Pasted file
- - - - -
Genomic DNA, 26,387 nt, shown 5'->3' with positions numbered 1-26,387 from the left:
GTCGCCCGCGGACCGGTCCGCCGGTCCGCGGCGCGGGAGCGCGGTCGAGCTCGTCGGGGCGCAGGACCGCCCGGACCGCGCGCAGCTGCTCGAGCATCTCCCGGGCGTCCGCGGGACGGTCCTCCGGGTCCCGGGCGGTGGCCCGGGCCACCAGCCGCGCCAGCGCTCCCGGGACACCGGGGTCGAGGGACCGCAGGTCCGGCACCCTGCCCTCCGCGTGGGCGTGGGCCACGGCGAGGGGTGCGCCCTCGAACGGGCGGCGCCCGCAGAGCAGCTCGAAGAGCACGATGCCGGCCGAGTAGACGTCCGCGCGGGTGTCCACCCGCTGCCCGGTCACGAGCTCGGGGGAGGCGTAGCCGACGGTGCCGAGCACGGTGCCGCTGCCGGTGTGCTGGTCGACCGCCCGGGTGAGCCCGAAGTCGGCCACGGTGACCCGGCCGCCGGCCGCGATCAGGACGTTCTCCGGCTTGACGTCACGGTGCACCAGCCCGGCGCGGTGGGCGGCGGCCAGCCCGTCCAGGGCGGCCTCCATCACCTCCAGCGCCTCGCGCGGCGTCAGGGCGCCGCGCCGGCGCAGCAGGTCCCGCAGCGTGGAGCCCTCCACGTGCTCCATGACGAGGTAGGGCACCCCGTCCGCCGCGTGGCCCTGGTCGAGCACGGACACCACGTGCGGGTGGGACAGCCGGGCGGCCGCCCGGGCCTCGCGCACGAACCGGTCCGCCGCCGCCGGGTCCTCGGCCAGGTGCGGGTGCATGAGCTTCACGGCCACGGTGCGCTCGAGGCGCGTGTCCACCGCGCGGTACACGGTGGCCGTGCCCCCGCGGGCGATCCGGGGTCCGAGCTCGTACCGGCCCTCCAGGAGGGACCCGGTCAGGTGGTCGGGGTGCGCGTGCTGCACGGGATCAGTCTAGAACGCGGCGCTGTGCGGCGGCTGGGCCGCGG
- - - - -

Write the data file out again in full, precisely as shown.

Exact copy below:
Genomic DNA, 26,387 nt, shown 5'->3' with positions numbered 1-26,387 from the left:
GTCGCCCGCGGACCGGTCCGCCGGTCCGCGGCGCGGGAGCGCGGTCGAGCTCGTCGGGGCGCAGGACCGCCCGGACCGCGCGCAGCTGCTCGAGCATCTCCCGGGCGTCCGCGGGACGGTCCTCCGGGTCCCGGGCGGTGGCCCGGGCCACCAGCCGCGCCAGCGCTCCCGGGACACCGGGGTCGAGGGACCGCAGGTCCGGCACCCTGCCCTCCGCGTGGGCGTGGGCCACGGCGAGGGGTGCGCCCTCGAACGGGCGGCGCCCGCAGAGCAGCTCGAAGAGCACGATGCCGGCCGAGTAGACGTCCGCGCGGGTGTCCACCCGCTGCCCGGTCACGAGCTCGGGGGAGGCGTAGCCGACGGTGCCGAGCACGGTGCCGCTGCCGGTGTGCTGGTCGACCGCCCGGGTGAGCCCGAAGTCGGCCACGGTGACCCGGCCGCCGGCCGCGATCAGGACGTTCTCCGGCTTGACGTCACGGTGCACCAGCCCGGCGCGGTGGGCGGCGGCCAGCCCGTCCAGGGCGGCCTCCATCACCTCCAGCGCCTCGCGCGGCGTCAGGGCGCCGCGCCGGCGCAGCAGGTCCCGCAGCGTGGAGCCCTCCACGTGCTCCATGACGAGGTAGGGCACCCCGTCCGCCGCGTGGCCCTGGTCGAGCACGGACACCACGTGCGGGTGGGACAGCCGGGCGGCCGCCCGGGCCTCGCGCACGAACCGGTCCGCCGCCGCCGGGTCCTCGGCCAGGTGCGGGTGCATGAGCTTCACGGCCACGGTGCGCTCGAGGCGCGTGTCCACCGCGCGGTACACGGTGGCCGTGCCCCCGCGGGCGATCCGGGGTCCGAGCTCGTACCGGCCCTCCAGGAGGGACCCGGTCAGGTGGTCGGGGTGCGCGTGCTGCACGGGATCAGTCTAGAACGCGGCGCTGTGCGGCGGCTGGGCCGCGG